Quality of Life Therapy represents a comprehensive, and evidenced based approach to positive psychology intervention. Clients are given tools for boosting satisfaction and fulfillment in any one of 16 specific areas of life in order to enhance overall contentment or quality of life. These areas include life Goals-and-Values, Spiritual Life, Self-Esteem, Health, Relationships, Work, Play, Helping, Learning, Creativity, Money, Surroundings–Home, Neighborhood, Community—and relapse prevention.
While Quality of Life Therapy is aimed at non-clinical populations who wish to be happier and more successful, Quality of Life Therapy teaches clinicians how to integrate the latest in positive psychology into their clinical practice.
Quality of Life Therapy is evidenced-based in so far as it has been evaluated as successful in two separate trials conducted at different laboratories with different clients, that is, a coaching sample from Beth Israel Medical Center in Boston and a clinically depressed sample at Baylor.
According to Ed Diener, Quality of Life Therapy is “research-based”, “science based”, “comprehensive” and representative of the “state of the art” in positive psychology today (Diener, 2006, in the Foreword to the book, Quality of Life Therapy). The evidence-based Quality of Life Inventory or QOLI® can be used to plan interventions (by identifying problem areas of life that may be the targets of intervention), identify areas of strength, and scientifically measure the effect of intervention by showing if clients’ overall scores move into the average or normal range of life satisfaction for a nationwide sample of adults that approximate the US Census in ethnic composition.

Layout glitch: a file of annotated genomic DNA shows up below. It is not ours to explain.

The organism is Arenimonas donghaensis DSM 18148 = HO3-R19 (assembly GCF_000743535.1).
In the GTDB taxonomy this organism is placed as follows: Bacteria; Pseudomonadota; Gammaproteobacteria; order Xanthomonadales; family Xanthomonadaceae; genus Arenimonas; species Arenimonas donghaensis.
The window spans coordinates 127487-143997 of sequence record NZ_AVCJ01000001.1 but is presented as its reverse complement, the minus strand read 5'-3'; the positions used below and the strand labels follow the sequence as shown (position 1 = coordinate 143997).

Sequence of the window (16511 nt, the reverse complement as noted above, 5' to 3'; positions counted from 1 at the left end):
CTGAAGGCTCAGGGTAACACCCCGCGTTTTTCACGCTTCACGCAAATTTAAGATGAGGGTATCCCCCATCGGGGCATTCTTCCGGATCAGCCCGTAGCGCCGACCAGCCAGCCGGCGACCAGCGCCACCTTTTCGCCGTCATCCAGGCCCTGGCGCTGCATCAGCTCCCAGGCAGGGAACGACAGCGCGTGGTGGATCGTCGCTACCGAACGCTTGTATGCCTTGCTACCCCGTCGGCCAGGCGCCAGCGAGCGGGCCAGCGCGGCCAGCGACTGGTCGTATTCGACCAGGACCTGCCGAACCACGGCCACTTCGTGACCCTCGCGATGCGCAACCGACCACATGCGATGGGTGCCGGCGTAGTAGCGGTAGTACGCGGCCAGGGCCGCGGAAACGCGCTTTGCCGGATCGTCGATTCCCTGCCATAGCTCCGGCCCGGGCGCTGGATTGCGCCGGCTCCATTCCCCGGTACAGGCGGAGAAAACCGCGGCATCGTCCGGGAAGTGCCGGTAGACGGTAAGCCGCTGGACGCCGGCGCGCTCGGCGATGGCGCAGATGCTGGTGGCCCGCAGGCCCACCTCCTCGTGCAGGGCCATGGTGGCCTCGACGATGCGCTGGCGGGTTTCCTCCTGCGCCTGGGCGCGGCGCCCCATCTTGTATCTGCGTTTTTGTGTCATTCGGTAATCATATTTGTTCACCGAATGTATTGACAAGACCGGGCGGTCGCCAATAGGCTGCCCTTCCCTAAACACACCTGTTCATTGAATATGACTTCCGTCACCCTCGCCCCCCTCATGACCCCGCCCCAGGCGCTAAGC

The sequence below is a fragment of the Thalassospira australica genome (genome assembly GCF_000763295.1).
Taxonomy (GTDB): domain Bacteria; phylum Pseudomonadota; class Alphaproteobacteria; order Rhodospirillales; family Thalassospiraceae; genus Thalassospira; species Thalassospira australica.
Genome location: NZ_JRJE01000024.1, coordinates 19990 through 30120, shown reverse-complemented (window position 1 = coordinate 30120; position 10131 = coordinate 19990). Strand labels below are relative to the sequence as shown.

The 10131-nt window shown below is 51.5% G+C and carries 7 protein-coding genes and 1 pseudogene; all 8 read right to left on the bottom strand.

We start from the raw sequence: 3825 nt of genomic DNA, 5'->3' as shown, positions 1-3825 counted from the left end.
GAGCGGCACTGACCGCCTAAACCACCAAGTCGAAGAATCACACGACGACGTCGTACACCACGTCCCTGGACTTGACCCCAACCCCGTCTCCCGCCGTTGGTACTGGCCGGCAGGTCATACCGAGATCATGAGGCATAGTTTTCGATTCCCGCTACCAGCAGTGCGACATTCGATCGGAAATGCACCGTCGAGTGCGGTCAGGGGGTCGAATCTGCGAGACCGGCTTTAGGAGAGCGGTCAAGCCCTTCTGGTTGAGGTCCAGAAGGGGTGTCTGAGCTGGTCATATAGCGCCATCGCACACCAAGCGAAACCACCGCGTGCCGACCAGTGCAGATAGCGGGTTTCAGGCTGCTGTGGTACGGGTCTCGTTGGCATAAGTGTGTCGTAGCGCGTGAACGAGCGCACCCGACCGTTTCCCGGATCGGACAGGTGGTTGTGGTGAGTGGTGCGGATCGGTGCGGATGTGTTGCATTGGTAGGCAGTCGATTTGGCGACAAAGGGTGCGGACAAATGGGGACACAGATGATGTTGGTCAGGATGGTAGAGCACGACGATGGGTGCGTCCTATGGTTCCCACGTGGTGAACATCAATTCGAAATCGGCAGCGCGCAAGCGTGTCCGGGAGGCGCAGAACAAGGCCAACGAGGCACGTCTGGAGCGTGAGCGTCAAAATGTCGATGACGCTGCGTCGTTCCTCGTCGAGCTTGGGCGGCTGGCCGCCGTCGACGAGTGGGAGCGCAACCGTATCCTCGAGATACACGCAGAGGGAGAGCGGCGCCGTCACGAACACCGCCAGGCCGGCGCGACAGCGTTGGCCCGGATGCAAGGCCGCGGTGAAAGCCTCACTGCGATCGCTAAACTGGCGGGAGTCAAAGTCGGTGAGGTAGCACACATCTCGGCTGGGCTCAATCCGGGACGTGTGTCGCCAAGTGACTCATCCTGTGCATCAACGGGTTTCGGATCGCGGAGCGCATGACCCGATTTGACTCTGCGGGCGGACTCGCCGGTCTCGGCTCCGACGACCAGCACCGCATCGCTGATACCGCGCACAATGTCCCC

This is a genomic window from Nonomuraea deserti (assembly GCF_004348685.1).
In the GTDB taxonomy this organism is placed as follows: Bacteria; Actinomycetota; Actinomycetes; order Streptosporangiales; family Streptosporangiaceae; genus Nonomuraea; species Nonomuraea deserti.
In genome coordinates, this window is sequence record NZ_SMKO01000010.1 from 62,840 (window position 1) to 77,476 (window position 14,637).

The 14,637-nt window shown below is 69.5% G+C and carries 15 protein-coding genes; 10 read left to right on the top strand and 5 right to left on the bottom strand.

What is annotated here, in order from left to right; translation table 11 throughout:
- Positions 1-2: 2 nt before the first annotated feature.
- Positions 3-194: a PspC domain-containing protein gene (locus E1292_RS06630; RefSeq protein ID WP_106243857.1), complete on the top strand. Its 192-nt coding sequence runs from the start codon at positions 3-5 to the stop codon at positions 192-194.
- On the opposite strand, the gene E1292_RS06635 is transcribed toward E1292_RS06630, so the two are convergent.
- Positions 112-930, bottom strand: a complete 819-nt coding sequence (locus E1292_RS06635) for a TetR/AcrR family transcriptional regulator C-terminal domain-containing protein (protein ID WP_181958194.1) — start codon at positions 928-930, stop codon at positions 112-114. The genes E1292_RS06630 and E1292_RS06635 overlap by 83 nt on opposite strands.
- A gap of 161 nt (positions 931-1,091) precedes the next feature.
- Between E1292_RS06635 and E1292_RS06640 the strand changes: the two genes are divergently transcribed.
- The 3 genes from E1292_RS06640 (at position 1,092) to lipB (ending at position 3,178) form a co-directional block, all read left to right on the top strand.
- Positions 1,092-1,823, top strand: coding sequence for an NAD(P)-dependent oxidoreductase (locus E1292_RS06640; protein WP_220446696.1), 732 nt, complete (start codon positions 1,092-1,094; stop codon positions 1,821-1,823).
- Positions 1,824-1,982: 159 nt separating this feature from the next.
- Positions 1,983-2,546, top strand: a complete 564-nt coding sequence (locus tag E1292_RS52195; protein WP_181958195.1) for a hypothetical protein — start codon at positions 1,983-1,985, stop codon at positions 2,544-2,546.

The Quality of Life Inventory or QOLI® has been used to document change in numerous outcome studies. It also predicts academic retention in college students one to three years in advance (Frisch and others, 2005 which also catalogs empirical validation studies from other researchers). Quality of Life Therapy/Coaching has been evaluated as successful and superior to the standard treatment in the following randomized controlled trial: Rodrigue, J. R., Baz, M.A., Widows, M.R. , & Ehlers, S.L. (2005). “A Randomized Evaluation of Quality of Life Therapy with Patients Awaiting Lung Transplantation”. American Journal of Transplantation, Volume 5, #10, 2425-2432. From page 2430 of article:
Several primary findings emerged from this study. First, a brief, targeted psychological intervention, that is, Quality of Life Therapy, with wait-listed lung transplant patients leads to significant improvement in quality of life, mood disturbance, and social intimacy. Second, improvements in quality of life and mood appear to be maintained for as long as 3 months after treatment. Third, while supportive therapy/treatment as usual appears to yield some short-term benefits in mood, Quality of Life Therapy is a more effective treatment overall.
Quality of Life Therapy and Coaching is being taught at the University of Pennsylvania in Martin Seligman’s premiere graduate program in positive psychology—see http://www.sas.upenn.edu/CGS/graduate/mapp/ . The approach has also been favorably reviewed by the pre-eminent leaders in the field of positive psychology (and even cognitive therapy). According to Ed Diener, Quality of Life Therapy and Coaching (QOLTC) is “research based” and “science based” as it presents “state-of-the-art findings in positive psychology brought to life with practical exercises that make the research findings accessible to readers”—from the Foreword to the book which delineates this approach, Quality of Life Therapy published in 2006 by John Wiley & Sons.